Blooded is the mockumentary thriller we can’t get enough of at the moment. After being wowed and surprised by the independent Brit film, I caught up with the film’s director Ed Boase, producer and actor Nick Ashdon, writer James Walker and actors Neil McDermortt and Isabella Calthorpe, to talk hunting, the Highlands and a little about His Royal Highness – Prince William.
Blooded was born from James’s experience of a trip to the Isle of Mull when he went deer stalking for the first time. Walker and Boase were keen to create a film with a sense of landscape, and once you see the film, you’ll see how perfect the Isle of Mull is for this.
“I was really struck by a) the landscape, that sort of rugged muscular, very powerfully cinematic scenery, and also when you’re up there and you’re crawling around the hills and I thought what if that was me at the other end, how terrifying that would be,”said James.
As in the film, James had his first kill on the trip and he projects his feelings about this on the character of Eve. He tells me that when he wrote it he wanted to show that Eve felt so terrible about shooting the deer that she thought by some karmic, cosmic sense it brought about the attack that follows. James admits that he felt a primal connection killing the deer, but he clearly didn’t have Eve’s guilt, as he ate it afterwards.
The others around the table tell me it’s not something they’ve ever done. Neil says that the closest he’s come is clay pigeon shooting. I ask him if is it something he would try after working on the film?
“It wasn’t really the reason I did the film. The reasons were the challenges of playing someone who is potentially meant to be real person. Working with Ed and Nick, they were very passionate from the very beginning about what they were doing,” Neil revealed.
“The ideas, the way they presented the film were very innovative and different to what I’ve worked on before and from the audition process I was inspired and wanted to be involved. And it’s very rare to be involved with two people who I believe are going to have a long career in film making, so it was something I really wanted to do.”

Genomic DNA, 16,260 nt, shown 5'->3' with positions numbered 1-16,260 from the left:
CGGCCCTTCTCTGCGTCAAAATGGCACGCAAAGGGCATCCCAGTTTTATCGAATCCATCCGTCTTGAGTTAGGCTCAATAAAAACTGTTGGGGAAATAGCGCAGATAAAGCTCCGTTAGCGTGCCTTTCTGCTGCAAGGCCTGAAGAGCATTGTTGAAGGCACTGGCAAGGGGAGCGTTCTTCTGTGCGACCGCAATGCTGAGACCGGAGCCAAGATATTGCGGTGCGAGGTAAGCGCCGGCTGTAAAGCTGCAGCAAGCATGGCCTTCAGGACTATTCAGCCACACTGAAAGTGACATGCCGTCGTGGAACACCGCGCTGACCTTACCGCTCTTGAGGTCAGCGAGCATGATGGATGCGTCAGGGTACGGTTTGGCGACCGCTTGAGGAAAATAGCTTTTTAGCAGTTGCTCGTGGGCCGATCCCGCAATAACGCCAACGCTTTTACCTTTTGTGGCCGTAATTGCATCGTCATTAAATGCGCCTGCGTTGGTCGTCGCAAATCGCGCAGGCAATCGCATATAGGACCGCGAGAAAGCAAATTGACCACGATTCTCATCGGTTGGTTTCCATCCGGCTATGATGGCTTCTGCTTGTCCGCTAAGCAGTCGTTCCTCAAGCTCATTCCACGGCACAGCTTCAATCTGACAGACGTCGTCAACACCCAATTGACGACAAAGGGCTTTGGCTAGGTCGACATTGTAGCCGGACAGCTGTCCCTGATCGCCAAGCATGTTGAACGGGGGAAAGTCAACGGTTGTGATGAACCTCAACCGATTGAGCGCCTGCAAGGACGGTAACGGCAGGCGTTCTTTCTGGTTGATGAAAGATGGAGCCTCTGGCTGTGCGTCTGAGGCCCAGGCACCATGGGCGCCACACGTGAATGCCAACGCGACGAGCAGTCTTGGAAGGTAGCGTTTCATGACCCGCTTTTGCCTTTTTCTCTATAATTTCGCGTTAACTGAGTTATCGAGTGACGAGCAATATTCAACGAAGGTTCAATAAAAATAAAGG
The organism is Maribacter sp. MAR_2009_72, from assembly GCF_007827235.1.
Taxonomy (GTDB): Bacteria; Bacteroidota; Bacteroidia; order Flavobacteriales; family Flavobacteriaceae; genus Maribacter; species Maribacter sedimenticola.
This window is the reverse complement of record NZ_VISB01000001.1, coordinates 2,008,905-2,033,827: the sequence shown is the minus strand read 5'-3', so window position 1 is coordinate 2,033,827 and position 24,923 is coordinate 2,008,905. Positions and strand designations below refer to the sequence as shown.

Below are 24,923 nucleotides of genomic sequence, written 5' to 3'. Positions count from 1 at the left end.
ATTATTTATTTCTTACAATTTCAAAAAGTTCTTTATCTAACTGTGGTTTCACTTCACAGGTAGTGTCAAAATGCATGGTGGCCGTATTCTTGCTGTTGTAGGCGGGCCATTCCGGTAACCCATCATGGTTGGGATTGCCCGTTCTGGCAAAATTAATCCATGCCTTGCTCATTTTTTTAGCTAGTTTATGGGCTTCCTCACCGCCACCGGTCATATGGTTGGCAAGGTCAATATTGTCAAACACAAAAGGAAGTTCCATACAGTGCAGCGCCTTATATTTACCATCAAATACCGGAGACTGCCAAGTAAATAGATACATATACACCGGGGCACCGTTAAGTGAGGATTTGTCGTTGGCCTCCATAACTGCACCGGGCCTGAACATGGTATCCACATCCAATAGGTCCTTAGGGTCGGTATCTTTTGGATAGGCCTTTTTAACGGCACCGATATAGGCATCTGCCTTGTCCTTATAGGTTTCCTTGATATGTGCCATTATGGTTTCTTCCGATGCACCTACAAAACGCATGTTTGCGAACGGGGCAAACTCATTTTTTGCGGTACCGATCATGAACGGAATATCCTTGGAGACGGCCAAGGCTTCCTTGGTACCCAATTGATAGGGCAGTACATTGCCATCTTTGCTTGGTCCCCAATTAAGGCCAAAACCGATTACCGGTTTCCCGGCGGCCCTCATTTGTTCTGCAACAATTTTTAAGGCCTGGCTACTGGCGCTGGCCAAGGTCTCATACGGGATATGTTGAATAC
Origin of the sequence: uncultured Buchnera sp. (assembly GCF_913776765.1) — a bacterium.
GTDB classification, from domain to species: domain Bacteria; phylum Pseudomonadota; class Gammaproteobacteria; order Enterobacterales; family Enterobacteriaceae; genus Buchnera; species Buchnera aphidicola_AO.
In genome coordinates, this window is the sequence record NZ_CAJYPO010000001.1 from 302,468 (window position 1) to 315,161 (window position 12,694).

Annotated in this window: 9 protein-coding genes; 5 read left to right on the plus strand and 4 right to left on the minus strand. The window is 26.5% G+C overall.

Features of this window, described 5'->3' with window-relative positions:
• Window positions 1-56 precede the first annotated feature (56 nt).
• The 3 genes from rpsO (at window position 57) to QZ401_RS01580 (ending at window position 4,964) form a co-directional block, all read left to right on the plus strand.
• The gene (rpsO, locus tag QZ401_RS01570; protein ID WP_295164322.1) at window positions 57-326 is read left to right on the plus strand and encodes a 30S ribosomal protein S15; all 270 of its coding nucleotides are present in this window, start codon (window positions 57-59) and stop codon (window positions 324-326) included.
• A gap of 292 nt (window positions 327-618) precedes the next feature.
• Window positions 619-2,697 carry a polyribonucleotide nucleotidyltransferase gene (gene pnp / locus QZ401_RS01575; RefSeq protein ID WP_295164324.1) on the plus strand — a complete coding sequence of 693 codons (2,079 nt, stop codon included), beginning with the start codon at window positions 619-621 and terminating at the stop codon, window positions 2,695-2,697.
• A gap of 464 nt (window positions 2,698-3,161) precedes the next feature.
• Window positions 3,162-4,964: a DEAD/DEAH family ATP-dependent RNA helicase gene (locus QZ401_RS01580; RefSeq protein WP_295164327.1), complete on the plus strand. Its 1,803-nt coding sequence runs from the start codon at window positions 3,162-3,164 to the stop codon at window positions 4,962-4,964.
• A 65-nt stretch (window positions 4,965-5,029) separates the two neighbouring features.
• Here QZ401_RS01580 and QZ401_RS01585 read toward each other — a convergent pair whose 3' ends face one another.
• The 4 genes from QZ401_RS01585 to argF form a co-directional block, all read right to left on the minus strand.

Across the table Isabella is nodding her head in agreement. She tells me the Isle of Mull is the most remote place she has ever been and there really wasn’t anything else around the house they were filming in. “Hunting in a vast open space, in the unknown, it’s terrifying,” she says.
Putting aside the issue of hunting, I wanted to know what the actors and team took away from the experience. Nick immediately replies “One of the actors learnt to growl like a deer, which I think is a pretty strong life skill.”
Interestingly every time I try and steer away from hunting, one of the group come back to it. Ed talks about the crew and cast eating the deer used in the film, James’s mum made a curry with it. Nick pipes up saying he likes venison but he would never kill a deer. Ed and James may not have wanted the film to be solely about the hunting debate, but it seems to be intrinsically linked to the other big issues they deal with.
We move onto the issue of extremism. The conversation again returns to the hunting debate, as the film has caused a fair amount of outrage and the initial trailer was banned from YouTube. Do they hope that more people will watch the film after all the press it has attracted? Ed hesitates for a moment before saying:
“I’m proud of the film, I do want people to see the film. The film is intended to be a balanced debate, it’s mainly on the subject of extremism but it’s set against the world of hunting. I wanted it to be a film that thrills. We wanted to make something that when people are watching it, they are riveted, they care about what happens next and they don’t know what’s going to happen next.”
But can you feel any sympathy towards the extremists? Neil raises the question of who actually is the extremist in this story, “the animal activists I’m sure would say that my character is an extremist of hunting.”
Isabella agrees, adding: “I think this film is about finding the humanness in whatever. I think this film shows that whatever side you’re on, if I was to play a character on the other side, you just search for what’s the driving passion in this person, why do they feel so strongly about this. It’s about trying to find humanness on both sides, which I think you can.”
“We’re not trying to hoax or trick people, that is definitely not the intention. We wanted to tell a thriller in a fresh way. We never said the story was true and what’s been interesting for us is the fact that people watch this and think did this happen, could this have happened and the fact that perhaps there is something a little bit scary about the world we live in and that was the intention.”
They tell me about their up-and-coming projects, Ed and James are working on a children’s film with the children involved in every aspect of it, Isabella has just directed and starred in a documentary about Haiti (and yes, she is going to the Royal Wedding), Neil will be in EastEnders for the time being. Nick says: “because I played the reconstructed Neil in Blooded, I’m just generally trying to become his twin in EastEnders.” You heard it here first!